Stephens lost, however, when he crashed the cart into a metal pole, attempted to flee on foot and was apprehended by Cobb County Sheriff’s deputies. This all went down at 1:40AM Wednesday morning. The report doesn’t mention anything about alcohol being involved but I’ve read enough stories like this to make educated guesses about such things.

That being said, Stephens seems relatively composed in his mugshot:

I mean, yeah, the eyes look a bit red and puffy and the overall vibe he gives off is “I came to the game as part of the Sigma Nu reunion (Auburn University class of ’06, GO TIGERS!),” but I expected much worse after reading the headline.

 

Anyway, dude is out on bail. Somewhere, someone is really super proud of him, I’m sure.

Report: The Yankee Stadium charity is a secretive, self-dealing boondoggle

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The New York Times has a blistering report on the New Yankee Stadium Community Benefits Fund. The Fund is the charity the Yankees created in 2006 as a means of making up for the negative impact the construction New Yankee Stadium had on the surrounding community, primarily via its taking over 25 acres of parkland.

The idea of the Fund was a good one: to distribute $40 million in cash grants and sports equipment, and 600,000 free baseball tickets to community organizations in the Bronx over four decades. And it has been distributing funds and tickets. As the Times reports, however, the manner in which it has done so raises some red flags. Such as:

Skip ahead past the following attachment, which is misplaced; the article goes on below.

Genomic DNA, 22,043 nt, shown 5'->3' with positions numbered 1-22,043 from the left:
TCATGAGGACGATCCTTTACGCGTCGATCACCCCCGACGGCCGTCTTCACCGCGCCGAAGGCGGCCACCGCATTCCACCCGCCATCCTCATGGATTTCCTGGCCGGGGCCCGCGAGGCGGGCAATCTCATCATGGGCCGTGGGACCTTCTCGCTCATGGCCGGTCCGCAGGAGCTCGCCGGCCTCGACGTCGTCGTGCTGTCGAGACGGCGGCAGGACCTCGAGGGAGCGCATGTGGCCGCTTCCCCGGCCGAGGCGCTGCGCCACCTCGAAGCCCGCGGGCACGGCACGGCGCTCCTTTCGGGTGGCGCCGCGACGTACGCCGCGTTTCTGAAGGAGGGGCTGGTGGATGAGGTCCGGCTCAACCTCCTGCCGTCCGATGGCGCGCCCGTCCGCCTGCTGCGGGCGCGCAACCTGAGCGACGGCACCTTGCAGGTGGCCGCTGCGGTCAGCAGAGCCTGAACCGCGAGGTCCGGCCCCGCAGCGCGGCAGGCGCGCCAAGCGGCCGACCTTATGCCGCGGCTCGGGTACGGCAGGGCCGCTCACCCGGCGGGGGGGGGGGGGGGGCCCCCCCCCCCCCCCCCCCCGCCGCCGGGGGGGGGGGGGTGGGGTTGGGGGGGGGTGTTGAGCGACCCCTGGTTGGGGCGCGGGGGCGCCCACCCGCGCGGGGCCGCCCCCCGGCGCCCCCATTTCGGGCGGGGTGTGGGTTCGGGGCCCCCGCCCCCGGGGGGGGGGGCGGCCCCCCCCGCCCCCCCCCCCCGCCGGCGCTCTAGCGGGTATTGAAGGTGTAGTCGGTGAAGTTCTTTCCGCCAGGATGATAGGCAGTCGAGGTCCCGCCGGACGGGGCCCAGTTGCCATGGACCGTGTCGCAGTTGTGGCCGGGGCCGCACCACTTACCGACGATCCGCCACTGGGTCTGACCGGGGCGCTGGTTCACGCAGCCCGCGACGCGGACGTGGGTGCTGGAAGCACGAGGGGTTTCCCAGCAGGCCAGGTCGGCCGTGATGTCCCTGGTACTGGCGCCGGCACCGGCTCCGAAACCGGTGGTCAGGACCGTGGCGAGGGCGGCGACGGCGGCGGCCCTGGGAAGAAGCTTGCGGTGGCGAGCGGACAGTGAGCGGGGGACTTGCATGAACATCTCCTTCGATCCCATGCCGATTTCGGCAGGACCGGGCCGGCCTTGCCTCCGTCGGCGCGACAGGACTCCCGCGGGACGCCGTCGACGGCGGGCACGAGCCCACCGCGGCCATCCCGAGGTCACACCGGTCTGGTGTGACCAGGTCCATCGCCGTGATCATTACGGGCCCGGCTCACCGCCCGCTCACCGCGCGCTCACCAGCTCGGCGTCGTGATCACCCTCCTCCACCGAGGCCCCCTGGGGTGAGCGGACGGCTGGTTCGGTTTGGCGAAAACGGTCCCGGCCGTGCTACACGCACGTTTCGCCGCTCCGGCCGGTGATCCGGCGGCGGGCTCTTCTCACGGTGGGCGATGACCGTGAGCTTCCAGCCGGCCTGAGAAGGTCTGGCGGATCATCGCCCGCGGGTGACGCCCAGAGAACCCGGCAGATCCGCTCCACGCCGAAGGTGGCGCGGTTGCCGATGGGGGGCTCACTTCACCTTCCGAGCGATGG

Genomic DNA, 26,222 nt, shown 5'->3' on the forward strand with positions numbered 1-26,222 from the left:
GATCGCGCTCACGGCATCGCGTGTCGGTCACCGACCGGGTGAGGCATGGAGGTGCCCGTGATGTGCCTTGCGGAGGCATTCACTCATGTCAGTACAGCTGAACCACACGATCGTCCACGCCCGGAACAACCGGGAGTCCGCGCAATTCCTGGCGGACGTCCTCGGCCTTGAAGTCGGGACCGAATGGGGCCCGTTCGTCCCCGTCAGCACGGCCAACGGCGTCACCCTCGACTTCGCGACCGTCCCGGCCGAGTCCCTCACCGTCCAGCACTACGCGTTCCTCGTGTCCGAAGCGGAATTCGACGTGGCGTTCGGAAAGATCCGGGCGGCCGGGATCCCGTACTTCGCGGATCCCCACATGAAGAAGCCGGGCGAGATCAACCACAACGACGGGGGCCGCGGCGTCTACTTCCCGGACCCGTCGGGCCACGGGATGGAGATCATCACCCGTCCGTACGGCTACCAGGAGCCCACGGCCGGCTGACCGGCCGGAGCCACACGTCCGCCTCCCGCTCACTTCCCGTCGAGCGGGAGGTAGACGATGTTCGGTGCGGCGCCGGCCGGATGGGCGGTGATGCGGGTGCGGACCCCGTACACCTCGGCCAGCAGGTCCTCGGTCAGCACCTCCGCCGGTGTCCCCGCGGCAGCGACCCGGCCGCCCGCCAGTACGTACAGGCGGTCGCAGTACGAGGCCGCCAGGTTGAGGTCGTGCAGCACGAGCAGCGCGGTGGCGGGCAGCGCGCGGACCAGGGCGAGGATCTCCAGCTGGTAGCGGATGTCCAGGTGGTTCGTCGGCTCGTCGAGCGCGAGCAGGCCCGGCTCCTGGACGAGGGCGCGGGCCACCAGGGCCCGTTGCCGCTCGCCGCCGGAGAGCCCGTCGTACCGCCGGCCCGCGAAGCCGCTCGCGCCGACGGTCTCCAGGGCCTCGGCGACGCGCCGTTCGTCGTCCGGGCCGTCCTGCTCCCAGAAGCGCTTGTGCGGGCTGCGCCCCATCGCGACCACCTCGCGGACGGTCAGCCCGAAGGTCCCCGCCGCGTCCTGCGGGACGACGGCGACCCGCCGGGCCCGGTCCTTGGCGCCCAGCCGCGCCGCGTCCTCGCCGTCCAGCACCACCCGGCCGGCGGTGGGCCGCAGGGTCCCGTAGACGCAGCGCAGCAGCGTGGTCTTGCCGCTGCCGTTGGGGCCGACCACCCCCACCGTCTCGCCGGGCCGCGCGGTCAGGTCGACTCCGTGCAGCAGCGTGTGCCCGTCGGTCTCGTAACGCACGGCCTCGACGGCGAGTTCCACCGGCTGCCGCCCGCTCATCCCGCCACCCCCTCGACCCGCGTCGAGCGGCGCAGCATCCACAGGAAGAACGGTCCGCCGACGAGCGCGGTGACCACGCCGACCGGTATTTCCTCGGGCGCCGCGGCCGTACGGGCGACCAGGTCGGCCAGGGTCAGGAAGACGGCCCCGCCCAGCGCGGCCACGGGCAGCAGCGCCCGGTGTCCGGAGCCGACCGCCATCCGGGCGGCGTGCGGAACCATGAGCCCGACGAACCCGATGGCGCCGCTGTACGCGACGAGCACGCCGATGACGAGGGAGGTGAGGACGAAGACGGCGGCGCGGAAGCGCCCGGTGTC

• Charitable donations have, in an amazing coincidence, often gone to other charities which share common board members with the New Yankee Stadium Fund;
  • Funds have gone to many wealthy groups in affluent parts of the Bronx far away from the Stadium while the area around the stadium remains one of the most impoverished in the nation. For example, a private school in a wealthy part of the borough and a rec center in a gated community have gotten a lot money that, one would think anyway, could be and should be devoted to organizations closer to the ballpark that are in greater need; and
  • There has been almost no transparency or oversight of the Fund. Reports which were supposed to have been submitted have not been. And no one, apart from the Times anyway, seems to care. The Yankees certainly don’t seem to. Indeed, as the article notes, the team has worked hard to keep the Fund’s operations out of its hands. They just got their new ballpark and write the checks and hand out the tickets. Everything else is someone else’s problem.

Cronyism in private philanthropy is not uncommon. As is a lack of oversight. Often it’s the best connected people who receive the benefit of such funds, not the people most in need. This is especially true in charities whose creation was not born of a philanthropic impulse as much as it was born of a need to put a good face on some not-so-good business dealings.

If the Times’ report is correct — and the lack of anyone coming forward to dispute it on the record despite the Times’ requests that they do suggests it is — it appears as if the New Yankee Stadium Community Benefits Fund is one of those sorts of charities.